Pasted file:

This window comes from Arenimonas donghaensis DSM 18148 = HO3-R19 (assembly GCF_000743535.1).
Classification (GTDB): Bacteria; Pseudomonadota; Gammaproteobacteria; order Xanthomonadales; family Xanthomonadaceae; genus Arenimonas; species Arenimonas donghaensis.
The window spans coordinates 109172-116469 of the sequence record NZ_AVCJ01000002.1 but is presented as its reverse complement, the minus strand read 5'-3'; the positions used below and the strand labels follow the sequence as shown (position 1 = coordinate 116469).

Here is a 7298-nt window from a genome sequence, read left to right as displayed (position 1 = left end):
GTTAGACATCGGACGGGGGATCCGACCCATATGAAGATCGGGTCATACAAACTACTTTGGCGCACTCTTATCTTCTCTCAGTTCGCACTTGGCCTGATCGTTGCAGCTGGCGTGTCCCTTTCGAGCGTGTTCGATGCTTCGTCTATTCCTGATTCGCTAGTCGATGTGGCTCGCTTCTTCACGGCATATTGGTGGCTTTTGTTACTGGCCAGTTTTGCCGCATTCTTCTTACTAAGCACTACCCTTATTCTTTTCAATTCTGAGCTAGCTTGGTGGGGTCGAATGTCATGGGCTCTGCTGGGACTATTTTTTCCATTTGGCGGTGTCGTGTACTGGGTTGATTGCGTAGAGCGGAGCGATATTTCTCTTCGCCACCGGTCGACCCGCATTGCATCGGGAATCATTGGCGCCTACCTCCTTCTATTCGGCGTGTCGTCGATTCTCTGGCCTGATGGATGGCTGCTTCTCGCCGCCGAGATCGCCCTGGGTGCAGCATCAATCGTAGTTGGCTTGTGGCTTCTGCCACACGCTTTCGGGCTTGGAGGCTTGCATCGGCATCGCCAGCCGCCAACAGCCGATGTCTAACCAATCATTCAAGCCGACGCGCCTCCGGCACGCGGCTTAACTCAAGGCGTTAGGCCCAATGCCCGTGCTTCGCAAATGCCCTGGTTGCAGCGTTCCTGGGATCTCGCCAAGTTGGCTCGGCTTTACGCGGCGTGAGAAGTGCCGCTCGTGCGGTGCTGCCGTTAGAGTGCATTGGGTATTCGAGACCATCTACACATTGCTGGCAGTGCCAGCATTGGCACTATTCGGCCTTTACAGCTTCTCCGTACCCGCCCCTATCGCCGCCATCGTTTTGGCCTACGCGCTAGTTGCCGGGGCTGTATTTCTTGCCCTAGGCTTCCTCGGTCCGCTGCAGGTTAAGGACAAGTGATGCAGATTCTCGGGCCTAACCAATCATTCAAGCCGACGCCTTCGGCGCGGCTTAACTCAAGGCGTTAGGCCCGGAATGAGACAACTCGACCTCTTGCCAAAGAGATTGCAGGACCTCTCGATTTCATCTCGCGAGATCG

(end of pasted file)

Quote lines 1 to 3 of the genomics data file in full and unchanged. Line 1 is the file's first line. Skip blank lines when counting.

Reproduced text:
This window comes from Arenimonas donghaensis DSM 18148 = HO3-R19 (assembly GCF_000743535.1).
Classification (GTDB): Bacteria; Pseudomonadota; Gammaproteobacteria; order Xanthomonadales; family Xanthomonadaceae; genus Arenimonas; species Arenimonas donghaensis.
The window spans coordinates 109172-116469 of the sequence record NZ_AVCJ01000002.1 but is presented as its reverse complement, the minus strand read 5'-3'; the positions used below and the strand labels follow the sequence as shown (position 1 = coordinate 116469).